Tullow Oil plc, the independent oil and gas exploration and production group ("Group"), announces its Full Year Results for the year ended 31 December 2021.
Rahul Dhir, Chief Executive Officer, Tullow Oil plc, commented today:
"Following a transformational 2021, in which Tullow successfully refinanced its balance sheet, drilled highly productive wells in Ghana and demonstrated operational excellence and financial discipline across the Group, we are now concentrating on the successful delivery of our long-term business plan. This year will see a great deal of activity at our flagship Jubilee field with investment in new infrastructure and new wells to grow production in the near term and we are taking on the operation and maintenance of the FPSO. At TEN, we will drill two important, strategic wells that will help define our future plans for the fields and we will continue to build production in Gabon . I also expect us to make tangible progress towards our ambitious target of achieving Net Zero by 2030. With additional opportunities to deliver value across our portfolio, including gas commercialisation in Ghana , our revised Kenya development project and an exciting well in a proven play in Guyana , we are well-placed to deliver value from our assets and to grow our business."
2021 FULL YEAR RESULTS SUMMARY
· Revenue of $1,273 million ; gross profit of $634 million ; loss after tax of $81 million primarily driven by exploration costs written off, impairments, restructuring costs and other provisions.
· Underlying operating cash flow1 of $711 million and free cash flow1 of $245 million .
· Capital and decommissioning expenditure of $263 million1 and $69 million respectively.
· Net debt at year-end of $2.1 billion ; gearing of 2.2x1 net debt/EBITDAX; liquidity headroom of $0.9 billion .
· Group working interest production averaged 59.2 kboepd, in line with guidance with notable production growth from Jubilee in Ghana and Simba in Gabon , but lower production than expected from TEN and Espoir.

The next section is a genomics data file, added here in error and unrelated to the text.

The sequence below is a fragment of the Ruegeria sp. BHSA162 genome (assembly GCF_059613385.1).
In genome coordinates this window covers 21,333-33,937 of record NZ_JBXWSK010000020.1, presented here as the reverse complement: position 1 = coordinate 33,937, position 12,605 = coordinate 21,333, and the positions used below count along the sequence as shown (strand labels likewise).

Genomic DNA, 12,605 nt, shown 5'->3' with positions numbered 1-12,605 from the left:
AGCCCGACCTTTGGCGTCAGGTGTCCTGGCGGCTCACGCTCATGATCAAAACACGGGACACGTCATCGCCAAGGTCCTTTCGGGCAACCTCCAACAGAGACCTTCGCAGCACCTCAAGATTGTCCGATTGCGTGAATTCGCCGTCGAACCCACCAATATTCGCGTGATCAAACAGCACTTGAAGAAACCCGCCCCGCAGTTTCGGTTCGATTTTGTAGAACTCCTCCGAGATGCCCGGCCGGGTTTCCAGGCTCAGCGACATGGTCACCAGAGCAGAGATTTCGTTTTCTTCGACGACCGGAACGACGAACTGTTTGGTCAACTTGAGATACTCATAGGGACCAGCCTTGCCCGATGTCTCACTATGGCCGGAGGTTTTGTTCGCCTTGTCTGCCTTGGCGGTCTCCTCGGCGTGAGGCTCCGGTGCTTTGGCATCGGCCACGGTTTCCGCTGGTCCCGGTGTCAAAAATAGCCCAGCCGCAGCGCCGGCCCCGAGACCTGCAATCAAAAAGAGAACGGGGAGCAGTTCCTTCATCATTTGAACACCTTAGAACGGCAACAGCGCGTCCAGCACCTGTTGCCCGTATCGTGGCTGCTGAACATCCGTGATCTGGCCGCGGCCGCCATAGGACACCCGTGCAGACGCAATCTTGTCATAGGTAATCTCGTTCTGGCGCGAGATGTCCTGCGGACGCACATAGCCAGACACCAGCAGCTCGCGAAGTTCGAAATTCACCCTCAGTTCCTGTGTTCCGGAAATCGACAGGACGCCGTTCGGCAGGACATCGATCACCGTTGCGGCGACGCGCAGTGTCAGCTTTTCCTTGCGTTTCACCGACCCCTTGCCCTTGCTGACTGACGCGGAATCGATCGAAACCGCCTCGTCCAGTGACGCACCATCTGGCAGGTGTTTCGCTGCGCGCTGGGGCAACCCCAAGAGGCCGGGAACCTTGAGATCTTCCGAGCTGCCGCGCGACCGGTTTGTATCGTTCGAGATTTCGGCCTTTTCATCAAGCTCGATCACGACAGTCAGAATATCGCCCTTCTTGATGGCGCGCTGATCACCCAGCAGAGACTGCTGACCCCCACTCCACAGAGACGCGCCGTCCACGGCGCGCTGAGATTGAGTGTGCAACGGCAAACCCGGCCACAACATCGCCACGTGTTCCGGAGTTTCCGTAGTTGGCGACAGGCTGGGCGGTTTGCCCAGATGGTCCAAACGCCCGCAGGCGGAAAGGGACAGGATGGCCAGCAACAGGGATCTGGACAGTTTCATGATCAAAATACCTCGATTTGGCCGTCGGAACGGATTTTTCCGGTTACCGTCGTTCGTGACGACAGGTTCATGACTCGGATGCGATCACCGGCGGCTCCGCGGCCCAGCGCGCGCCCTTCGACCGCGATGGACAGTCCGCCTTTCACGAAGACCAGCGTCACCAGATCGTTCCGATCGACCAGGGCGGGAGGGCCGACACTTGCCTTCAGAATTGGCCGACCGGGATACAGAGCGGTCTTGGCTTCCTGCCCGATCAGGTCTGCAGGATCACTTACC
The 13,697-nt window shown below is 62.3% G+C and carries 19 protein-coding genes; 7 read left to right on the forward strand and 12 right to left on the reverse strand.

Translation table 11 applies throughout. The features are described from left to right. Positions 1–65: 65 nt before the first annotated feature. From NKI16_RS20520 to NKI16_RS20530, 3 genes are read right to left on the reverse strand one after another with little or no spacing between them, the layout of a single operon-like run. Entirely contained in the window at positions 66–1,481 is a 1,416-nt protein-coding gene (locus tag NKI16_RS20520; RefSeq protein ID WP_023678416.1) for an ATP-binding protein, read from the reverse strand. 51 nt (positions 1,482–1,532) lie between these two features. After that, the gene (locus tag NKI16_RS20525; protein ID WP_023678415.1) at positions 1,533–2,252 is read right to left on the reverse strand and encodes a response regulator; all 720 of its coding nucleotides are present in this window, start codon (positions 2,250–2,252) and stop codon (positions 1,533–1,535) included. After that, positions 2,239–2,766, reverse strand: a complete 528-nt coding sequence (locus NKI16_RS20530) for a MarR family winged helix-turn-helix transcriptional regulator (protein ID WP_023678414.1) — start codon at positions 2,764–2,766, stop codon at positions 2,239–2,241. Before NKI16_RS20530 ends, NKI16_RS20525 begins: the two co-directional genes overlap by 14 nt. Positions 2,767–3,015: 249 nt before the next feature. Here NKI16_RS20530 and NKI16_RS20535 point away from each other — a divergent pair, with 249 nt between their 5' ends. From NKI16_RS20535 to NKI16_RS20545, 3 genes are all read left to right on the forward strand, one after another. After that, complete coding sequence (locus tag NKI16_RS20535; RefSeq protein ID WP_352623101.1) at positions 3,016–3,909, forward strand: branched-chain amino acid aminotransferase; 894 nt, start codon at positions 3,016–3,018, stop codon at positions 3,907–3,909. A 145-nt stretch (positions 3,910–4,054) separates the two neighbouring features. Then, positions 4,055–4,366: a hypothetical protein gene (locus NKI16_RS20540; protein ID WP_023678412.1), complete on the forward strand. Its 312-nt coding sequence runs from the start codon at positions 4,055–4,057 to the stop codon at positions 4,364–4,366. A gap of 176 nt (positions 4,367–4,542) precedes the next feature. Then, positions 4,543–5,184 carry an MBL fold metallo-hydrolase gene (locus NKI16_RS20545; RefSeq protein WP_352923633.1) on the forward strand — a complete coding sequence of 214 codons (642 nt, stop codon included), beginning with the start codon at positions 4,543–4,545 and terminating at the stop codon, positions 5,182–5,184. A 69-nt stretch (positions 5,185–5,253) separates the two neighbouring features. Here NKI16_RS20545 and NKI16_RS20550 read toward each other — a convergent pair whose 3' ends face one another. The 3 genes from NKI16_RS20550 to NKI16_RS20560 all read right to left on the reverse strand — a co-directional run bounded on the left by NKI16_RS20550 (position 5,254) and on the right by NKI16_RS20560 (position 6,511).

· In Ghana , strong performance delivered across key operational areas of FPSO uptime, water injection and gas processing. Drilling recommenced in April, with four wells and a workover successfully completed, ahead of plan.
· Commitment made to becoming Net Zero on Scope 1 and 2 emissions by 2030 and to eliminate routine flaring in Ghana by 2025.
· Received $133 million from divestment of non-core interests in Equatorial Guinea and the Dussafu Marin Permit in Gabon .
· Comprehensive debt refinancing completed in May, with new $1.8 billion five-year Senior Secured Notes; a new undrawn $500 million revolving credit facility provides strong liquidity headroom.
· Continued focus on costs helped achieve c.25% year-on-year reduction in administrative expenses to $64 million ; operating costs reduced to $269 million (2020: $332 million ), driven by lower facilities operations and maintenance costs in Ghana , as well as asset disposals.
· Phuthuma Nhleko appointed Chair of Tullow, succeeding Dorothy Thompson who stepped down on 31 December 2021.
2021 key financial results
· Group working interest oil production guidance remains 55 to 61 kboepd based on Tullow's existing equity interests in TEN and Jubilee. This forecast will be adjusted following completion of the pre-emption of the sale of Occidental Petroleum's interest in Ghana to Kosmos Energy. The estimated full year impact of the completed pre-emption would be an addition of c.5 kboepd (net) to the Group's 2022 production forecast, adjusted for completion timing.
· Full year underlying operating cash flow1 guidance remains c. $750 million , assuming $75 /bbl for the remainder of the year.
· Full year free cash flow guidance remains c. $100 million assuming $75 /bbl for the remainder of the year; year-to-date cash flow positively impacted by oil prices at the start of the year, largely offsetting the one-off impact of a $76 million payment to HiTec Vision in relation to the purchase of Spring Energy in 2013, following an arbitral decision in HiTec Vision's favour. Material cash flow contribution secured in February with receipt of $75 million contingent consideration following Final Investment Decision (FID) in Uganda .